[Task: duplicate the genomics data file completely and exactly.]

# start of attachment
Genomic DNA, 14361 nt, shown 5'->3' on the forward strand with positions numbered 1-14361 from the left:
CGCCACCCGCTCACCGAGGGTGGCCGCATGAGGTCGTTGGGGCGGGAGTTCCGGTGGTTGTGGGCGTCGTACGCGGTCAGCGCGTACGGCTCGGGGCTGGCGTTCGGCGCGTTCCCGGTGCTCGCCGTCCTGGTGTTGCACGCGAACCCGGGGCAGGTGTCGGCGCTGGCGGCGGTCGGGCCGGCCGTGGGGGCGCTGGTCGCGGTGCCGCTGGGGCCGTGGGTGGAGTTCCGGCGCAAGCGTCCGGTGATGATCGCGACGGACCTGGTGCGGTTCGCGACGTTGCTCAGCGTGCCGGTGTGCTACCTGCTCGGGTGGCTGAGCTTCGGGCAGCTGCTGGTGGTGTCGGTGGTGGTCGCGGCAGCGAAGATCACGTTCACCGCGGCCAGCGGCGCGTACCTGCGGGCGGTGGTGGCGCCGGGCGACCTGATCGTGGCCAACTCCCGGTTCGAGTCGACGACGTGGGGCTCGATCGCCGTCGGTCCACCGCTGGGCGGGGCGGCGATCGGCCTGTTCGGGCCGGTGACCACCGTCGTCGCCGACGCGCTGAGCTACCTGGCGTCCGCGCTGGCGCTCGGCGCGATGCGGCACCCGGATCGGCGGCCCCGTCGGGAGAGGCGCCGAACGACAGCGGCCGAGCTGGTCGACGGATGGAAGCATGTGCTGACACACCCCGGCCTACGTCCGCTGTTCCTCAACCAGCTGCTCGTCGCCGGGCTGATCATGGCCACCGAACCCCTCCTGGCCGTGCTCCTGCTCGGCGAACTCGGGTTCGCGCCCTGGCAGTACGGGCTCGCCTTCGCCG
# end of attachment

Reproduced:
Genomic DNA, 14361 nt, shown 5'->3' on the forward strand with positions numbered 1-14361 from the left:
CGCCACCCGCTCACCGAGGGTGGCCGCATGAGGTCGTTGGGGCGGGAGTTCCGGTGGTTGTGGGCGTCGTACGCGGTCAGCGCGTACGGCTCGGGGCTGGCGTTCGGCGCGTTCCCGGTGCTCGCCGTCCTGGTGTTGCACGCGAACCCGGGGCAGGTGTCGGCGCTGGCGGCGGTCGGGCCGGCCGTGGGGGCGCTGGTCGCGGTGCCGCTGGGGCCGTGGGTGGAGTTCCGGCGCAAGCGTCCGGTGATGATCGCGACGGACCTGGTGCGGTTCGCGACGTTGCTCAGCGTGCCGGTGTGCTACCTGCTCGGGTGGCTGAGCTTCGGGCAGCTGCTGGTGGTGTCGGTGGTGGTCGCGGCAGCGAAGATCACGTTCACCGCGGCCAGCGGCGCGTACCTGCGGGCGGTGGTGGCGCCGGGCGACCTGATCGTGGCCAACTCCCGGTTCGAGTCGACGACGTGGGGCTCGATCGCCGTCGGTCCACCGCTGGGCGGGGCGGCGATCGGCCTGTTCGGGCCGGTGACCACCGTCGTCGCCGACGCGCTGAGCTACCTGGCGTCCGCGCTGGCGCTCGGCGCGATGCGGCACCCGGATCGGCGGCCCCGTCGGGAGAGGCGCCGAACGACAGCGGCCGAGCTGGTCGACGGATGGAAGCATGTGCTGACACACCCCGGCCTACGTCCGCTGTTCCTCAACCAGCTGCTCGTCGCCGGGCTGATCATGGCCACCGAACCCCTCCTGGCCGTGCTCCTGCTCGGCGAACTCGGGTTCGCGCCCTGGCAGTACGGGCTCGCCTTCGCCG